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The debate on diet and ADHD behaviors continues

Whether or not a change in diet can affect ADHD (attention deficit/hyperactivity disorder) behaviors has been debated since the 1970s. The first controlled study was completed in 1976 based on a medical doctor’s claim that he began noticing an improvement in his patients’ behaviors when placed on a diet free of food dyes and artificial additives. The side effects and risk factors involved in medicating children have brought on the debate for an alternative solution to minimizing ADHD behaviors for decades.

Although the National Institute of Health has dismissed restricted diet as a scientific means to control ADHD, some parents involved in the controlled studies over the past decades have noticed an improvement in ADHD behaviors when a diet restricted of food additives and dyes are managed with their child. Studies have shown that not all children will benefit from this form of restricted diet. To what percentage of children can be helped with these types of restrictions is unclear but doctors and parents do know that some children benefit from the altered diet. In addition to food dyes some parents found eliminating milk and wheat products improved behaviors. Some studies have shown that children with asthma, eczema, and other allergy problems will be more likely to benefit from a diet restricted of food dyes, artificial colors and flavorings and dairy products than children without these allergy conditions.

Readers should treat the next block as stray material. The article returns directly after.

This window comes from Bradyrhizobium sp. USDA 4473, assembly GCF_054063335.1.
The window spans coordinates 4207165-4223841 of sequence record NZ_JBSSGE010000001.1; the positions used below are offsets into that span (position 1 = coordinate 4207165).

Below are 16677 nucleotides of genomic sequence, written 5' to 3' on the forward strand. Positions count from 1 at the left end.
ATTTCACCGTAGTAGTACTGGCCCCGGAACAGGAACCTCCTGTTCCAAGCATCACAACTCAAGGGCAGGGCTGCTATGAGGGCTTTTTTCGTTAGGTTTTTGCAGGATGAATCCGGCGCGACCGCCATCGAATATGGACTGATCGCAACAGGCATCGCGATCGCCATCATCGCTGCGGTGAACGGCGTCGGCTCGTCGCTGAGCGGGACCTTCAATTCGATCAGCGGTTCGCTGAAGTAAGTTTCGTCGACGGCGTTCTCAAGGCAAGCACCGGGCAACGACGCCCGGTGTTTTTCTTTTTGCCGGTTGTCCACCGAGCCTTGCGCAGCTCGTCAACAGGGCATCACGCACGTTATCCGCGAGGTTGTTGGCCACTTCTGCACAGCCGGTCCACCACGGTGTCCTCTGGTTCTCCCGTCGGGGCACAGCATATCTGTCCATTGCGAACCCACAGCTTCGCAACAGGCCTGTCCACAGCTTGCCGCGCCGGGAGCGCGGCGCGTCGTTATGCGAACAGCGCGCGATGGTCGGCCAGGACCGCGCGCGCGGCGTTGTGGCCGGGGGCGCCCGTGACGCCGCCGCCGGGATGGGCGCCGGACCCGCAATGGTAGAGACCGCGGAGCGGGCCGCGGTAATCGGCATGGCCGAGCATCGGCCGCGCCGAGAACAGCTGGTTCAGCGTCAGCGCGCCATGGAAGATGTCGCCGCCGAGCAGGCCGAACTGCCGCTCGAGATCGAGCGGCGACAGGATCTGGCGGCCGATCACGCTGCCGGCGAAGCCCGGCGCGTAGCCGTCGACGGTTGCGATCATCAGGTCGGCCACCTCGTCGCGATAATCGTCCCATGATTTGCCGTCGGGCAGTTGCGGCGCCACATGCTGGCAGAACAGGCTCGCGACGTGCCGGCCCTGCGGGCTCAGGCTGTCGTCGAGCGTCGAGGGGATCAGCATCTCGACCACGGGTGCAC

Dr. Mathew Crouch, a local child psychiatrist, has been known to encourage parents to try a diet restriction as a test to see if the parents can identify a noticeable difference in behavior. Changing your child’s diet can be a simple test and worse case scenario the parents won’t see a change. At best, the parents may notice an improvement in behaviors based on certain foods.

For more information on the research mentioned here, you can view the Diet, ADHD, & Behavior published report updated in 2008 through Center for Science in Public Interest out of Washington D.C. The Center for Science in Public Interest is a nonprofit health-advocacy organization.

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